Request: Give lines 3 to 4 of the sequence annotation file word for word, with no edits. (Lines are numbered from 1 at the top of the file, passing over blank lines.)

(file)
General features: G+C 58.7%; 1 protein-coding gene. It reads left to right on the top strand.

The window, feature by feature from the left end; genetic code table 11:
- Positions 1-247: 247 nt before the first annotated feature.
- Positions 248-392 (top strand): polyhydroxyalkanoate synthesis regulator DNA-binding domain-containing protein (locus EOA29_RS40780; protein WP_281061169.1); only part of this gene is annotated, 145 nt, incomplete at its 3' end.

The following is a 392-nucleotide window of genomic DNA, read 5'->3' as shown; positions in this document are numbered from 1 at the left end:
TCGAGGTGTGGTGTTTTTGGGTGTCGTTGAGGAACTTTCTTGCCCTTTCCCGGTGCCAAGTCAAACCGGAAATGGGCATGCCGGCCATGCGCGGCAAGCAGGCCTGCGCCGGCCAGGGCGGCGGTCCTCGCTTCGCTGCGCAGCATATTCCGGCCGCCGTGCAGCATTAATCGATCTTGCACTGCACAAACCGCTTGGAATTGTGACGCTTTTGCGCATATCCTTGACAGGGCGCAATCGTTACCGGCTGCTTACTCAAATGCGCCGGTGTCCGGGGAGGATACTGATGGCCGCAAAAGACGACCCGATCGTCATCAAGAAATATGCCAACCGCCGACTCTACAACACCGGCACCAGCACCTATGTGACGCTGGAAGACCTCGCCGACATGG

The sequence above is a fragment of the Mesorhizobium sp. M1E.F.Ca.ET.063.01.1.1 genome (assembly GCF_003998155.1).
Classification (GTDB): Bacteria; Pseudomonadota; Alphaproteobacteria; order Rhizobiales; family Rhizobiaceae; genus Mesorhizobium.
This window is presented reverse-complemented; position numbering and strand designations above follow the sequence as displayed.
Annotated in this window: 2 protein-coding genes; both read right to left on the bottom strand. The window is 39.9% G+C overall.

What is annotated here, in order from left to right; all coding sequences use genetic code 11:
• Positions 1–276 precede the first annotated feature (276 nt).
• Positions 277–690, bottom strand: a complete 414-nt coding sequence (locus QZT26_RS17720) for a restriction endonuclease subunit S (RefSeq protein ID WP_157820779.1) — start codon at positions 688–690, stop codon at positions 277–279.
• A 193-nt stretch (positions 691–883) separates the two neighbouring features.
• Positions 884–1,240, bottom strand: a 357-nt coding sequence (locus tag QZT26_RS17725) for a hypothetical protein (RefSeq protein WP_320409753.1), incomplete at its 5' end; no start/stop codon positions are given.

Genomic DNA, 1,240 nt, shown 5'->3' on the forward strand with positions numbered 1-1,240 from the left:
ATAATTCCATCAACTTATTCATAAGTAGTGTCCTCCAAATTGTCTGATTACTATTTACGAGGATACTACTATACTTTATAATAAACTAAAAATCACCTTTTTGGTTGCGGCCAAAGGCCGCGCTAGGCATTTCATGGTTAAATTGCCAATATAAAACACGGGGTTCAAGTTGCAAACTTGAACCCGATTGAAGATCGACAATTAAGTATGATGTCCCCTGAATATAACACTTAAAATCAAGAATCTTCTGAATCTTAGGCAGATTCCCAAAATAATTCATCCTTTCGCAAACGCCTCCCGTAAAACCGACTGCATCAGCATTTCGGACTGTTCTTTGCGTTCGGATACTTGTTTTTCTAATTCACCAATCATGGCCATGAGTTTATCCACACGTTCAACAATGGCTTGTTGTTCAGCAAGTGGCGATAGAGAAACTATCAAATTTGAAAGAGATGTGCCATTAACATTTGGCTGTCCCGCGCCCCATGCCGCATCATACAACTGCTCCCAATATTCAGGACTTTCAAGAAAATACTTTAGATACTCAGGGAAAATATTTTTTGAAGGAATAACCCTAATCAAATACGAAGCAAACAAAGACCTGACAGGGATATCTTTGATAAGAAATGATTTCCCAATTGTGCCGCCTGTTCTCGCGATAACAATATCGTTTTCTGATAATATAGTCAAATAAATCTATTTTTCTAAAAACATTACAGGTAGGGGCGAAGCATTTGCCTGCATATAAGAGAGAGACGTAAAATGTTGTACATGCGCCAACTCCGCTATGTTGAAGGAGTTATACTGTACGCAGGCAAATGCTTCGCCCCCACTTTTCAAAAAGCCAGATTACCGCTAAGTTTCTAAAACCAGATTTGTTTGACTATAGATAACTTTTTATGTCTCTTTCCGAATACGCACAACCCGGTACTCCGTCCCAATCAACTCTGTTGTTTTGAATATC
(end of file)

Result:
- Positions 1-247: 247 nt before the first annotated feature.
- Positions 248-392 (top strand): polyhydroxyalkanoate synthesis regulator DNA-binding domain-containing protein (locus EOA29_RS40780; protein WP_281061169.1); only part of this gene is annotated, 145 nt, incomplete at its 3' end.